Sunday, July 29, 2012

An overlooked contributor to longshot bias?

Bet on the 6/4 favorite at a major race meeting and you are probably losing five to ten cents on your dollar. Bet the same dollar on a 150/1 outsider and you’ll be lucky to keep sixty cents. This declining return on investment as a function of the odds is known as the long-shot effect, and due to the vast number of races that have been run it is one of the least debatable phenomena in all of social science.  The longer the odds, the more negative the expected value of your bet.




In financial markets, it has been suggested by Nassim Taleb, things are very different indeed. One might even be given to thinking that thousands of companies have raised huge amounts of money to finance vast numbers of projects and every time there was a philosophically challenged lender on the other end of the trade. Popular finance suggests that your fund manager placed bets on the red hot favorite: the survival of a company, and exposed you to less likely but potentially disastrous outcomes. She sought higher yields but, as with taking the 16/1-on favourites at the trots, this came at great price: the occasional massive setback more than countering all the gains. Moral hazard exacerbates the problem, we are warned, because fund managers share the upside with investors but not the downside. 

Despite the persuasiveness of Mr Taleb there is no compelling reason to think that the polarity of the longshot bias - should it exist in a broad sense at all - is flipped as we move from the racetrack to finance. Those choosing to adopt an allegedly philosophical lens known as Black Swan theory should take a harder look at bond markets, because if that theory is correct corporate bonds buyers should be amongst the worst offenders. The facts that get in the way include a recent paper by Giesecke, Longstaff, Schaefer and Strebulaev surveying 150 years of corporate bond issuance and 150 years of corporate defaults. It may be surprising to Black Swan theory fans that over the long term buy and hold investors were compensated for twice the risk they were taking, not undercompensated.

What makes this even more remarkable is the fact that their data includes not only the Great Depression but a period that was even worse for fixed income investors. In percentage terms, the railroad crisis of 1873-1875 hit the bond markets with the same force the Black Death hit Europe.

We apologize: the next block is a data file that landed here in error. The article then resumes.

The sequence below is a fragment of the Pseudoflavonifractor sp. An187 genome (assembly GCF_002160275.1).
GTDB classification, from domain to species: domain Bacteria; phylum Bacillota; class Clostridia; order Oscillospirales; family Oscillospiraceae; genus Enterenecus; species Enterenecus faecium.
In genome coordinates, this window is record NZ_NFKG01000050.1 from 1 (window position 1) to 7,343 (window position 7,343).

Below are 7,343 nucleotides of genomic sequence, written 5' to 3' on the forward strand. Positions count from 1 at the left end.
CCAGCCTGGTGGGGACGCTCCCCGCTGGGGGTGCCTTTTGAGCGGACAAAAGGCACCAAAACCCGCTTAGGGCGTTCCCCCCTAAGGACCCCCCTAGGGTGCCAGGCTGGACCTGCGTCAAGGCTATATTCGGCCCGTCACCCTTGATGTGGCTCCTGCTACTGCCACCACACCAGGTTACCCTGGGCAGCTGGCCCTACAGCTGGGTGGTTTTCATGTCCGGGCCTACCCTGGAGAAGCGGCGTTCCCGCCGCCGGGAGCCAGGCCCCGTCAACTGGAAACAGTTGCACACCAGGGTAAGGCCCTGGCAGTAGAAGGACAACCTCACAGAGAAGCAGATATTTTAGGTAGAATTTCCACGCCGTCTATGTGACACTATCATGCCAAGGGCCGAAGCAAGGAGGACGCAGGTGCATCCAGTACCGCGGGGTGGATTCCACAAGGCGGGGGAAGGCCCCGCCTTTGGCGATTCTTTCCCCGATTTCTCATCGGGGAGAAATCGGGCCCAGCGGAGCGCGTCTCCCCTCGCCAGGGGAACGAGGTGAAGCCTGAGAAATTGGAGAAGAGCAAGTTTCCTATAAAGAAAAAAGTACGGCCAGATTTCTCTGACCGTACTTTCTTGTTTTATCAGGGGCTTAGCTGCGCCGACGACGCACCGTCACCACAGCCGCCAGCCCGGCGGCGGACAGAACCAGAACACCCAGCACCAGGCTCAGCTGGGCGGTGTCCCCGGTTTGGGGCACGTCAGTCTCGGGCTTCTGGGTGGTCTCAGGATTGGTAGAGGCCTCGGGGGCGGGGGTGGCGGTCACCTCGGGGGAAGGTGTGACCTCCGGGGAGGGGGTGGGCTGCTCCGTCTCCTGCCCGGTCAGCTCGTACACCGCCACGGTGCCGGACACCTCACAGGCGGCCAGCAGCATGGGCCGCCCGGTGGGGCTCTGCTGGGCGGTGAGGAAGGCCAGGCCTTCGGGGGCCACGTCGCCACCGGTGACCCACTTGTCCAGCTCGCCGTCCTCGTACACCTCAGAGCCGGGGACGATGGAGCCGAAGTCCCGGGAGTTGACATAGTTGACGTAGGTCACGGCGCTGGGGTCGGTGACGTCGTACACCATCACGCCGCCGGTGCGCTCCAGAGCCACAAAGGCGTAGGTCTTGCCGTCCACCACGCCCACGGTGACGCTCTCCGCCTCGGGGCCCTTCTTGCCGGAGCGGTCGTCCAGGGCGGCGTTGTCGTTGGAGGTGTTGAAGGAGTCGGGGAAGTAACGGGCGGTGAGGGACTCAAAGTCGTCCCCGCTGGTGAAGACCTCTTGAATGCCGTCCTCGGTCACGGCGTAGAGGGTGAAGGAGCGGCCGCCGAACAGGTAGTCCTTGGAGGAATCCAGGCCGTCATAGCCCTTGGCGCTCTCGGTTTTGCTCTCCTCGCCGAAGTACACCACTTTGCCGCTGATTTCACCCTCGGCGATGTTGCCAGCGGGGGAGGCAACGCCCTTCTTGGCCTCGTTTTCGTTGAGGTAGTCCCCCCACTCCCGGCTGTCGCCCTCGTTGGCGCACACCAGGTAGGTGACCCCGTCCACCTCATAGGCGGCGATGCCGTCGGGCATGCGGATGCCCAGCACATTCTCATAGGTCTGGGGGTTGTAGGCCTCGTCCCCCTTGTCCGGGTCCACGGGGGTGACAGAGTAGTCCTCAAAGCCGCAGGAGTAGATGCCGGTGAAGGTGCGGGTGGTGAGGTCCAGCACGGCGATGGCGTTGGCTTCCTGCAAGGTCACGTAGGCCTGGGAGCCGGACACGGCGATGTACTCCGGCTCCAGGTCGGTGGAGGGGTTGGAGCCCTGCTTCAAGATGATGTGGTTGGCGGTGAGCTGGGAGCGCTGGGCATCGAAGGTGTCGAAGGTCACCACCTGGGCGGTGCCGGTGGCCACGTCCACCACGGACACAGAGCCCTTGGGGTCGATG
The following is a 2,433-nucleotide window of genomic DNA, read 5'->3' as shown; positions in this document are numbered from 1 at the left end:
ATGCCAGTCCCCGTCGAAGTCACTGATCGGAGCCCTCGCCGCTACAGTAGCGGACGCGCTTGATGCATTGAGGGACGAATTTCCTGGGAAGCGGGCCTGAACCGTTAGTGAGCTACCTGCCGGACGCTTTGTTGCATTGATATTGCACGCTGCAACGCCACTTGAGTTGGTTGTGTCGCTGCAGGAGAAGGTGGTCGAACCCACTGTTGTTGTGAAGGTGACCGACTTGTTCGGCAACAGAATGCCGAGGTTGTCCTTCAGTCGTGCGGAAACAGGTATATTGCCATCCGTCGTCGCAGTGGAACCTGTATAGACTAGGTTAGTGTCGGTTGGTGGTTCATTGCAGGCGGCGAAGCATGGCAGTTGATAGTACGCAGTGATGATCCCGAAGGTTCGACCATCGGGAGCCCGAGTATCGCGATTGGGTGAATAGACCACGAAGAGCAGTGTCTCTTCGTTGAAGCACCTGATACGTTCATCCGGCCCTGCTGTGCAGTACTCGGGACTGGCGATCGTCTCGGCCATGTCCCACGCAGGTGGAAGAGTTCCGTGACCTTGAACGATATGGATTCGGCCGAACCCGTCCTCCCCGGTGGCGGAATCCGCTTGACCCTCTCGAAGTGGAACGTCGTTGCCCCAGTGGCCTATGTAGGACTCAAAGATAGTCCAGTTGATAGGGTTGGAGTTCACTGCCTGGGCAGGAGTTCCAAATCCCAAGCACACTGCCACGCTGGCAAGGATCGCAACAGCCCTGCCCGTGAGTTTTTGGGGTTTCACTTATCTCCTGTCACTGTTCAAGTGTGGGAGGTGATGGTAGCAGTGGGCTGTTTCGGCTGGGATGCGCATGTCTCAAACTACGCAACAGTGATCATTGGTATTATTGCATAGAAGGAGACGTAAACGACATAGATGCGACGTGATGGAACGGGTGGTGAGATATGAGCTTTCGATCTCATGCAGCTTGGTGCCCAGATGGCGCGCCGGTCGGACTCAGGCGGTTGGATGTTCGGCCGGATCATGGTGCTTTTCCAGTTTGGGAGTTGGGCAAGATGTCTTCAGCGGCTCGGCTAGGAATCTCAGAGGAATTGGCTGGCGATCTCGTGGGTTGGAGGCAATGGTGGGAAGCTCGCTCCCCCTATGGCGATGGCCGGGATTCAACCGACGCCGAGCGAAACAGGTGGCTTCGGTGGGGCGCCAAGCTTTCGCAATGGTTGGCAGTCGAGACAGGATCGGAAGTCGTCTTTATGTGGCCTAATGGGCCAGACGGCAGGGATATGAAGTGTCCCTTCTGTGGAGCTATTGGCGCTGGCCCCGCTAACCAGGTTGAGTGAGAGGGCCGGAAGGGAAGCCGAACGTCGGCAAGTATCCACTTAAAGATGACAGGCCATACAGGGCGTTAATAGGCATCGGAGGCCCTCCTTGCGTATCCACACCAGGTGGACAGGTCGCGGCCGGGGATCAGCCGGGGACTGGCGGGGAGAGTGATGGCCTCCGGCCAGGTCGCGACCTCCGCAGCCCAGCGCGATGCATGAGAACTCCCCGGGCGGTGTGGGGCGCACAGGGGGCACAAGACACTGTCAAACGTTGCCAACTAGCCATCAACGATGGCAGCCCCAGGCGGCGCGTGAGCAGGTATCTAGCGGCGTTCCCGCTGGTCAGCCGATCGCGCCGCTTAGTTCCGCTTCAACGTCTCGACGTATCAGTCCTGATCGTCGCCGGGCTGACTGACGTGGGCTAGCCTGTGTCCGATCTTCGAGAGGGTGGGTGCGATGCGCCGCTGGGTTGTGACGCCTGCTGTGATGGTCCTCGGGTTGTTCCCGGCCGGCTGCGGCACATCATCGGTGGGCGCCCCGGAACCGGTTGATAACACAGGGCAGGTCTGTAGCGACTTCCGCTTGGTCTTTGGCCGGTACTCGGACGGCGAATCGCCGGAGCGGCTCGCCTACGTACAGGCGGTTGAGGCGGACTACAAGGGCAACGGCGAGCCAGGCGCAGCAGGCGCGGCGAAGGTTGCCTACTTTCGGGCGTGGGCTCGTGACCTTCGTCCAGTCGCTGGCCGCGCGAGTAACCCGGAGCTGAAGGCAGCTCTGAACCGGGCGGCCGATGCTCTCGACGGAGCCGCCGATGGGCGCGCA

This leaves the reverse longshot theory on shaky ground, to put it mildly, and individuals would be crazy to piss away their retirement funds on pseudo-science of this caliber. As I noted in this post, even if there were a widespread reverse longshot bias in finance it would still not justify a bar-bell portfolio.

                                                           A Subtle Bias?

I am prompted to mention the longshot bias just now for a different reason. While reading a seemingly unrelated, purely statistical paper the other day it occurred to me that the longshot bias is more subtle than I (an erstwhile assistant to a professional gambler in Sydney) previously appreciated. The longshot bias has been dissected many times over the years, most recently by Snowberg and Wolfers, but what I find interesting is a mathematical angle that may have gone overlooked (at least in my somewhat cursory reading of the longshot literature). I therefore draw tge readers attention to two facts:

  (a)  [From the economics literature] In the absence of a track take, parimutuel markets effect convex combinations of the subjective probabilities of participants. 

  (b)  [From the statistical literature] No convex combination of calibrated forecasts is calibrated.

The first observation is quite well known, I believe, because betting proportional to one's best estimate of true probabilities is optimal under surprisingly weak assumptions. And there are other markets, I dare presume, which effect linear pooling of opinions. But the second observation might be less well known. The terminology 'calibrated' must be read as in this paper, by the way, where the linear combination of probabilistic forecasts is contemplated and improvements suggested. Those improvements attempt to overcome the problem of underconfident forecasts: those that assign lower probabilities to odds on favourites and higher (than true) probabilities to longshots. The point: the linear combination of forecasts creates this type of bias even if the individual bettors are themselves subject to no longshot bias at all.

The authors do not contemplate markets where convex combinations of probabilistic forecasts are implicitly combined, but it seems a few simple theorems would follow easily and it might be able to prove underconfidence in a broad number of markets. In particular, it is already apparent from the two obervations listed above that at least one stylized marketplace comprising only individuals whose forecasts are free of statistical bias can nevertheless conspire to create underconfident forecasts in the risk-neutral measure. That is, a longshot bias can exist in the absence of any individual behavioural biases whatsoever.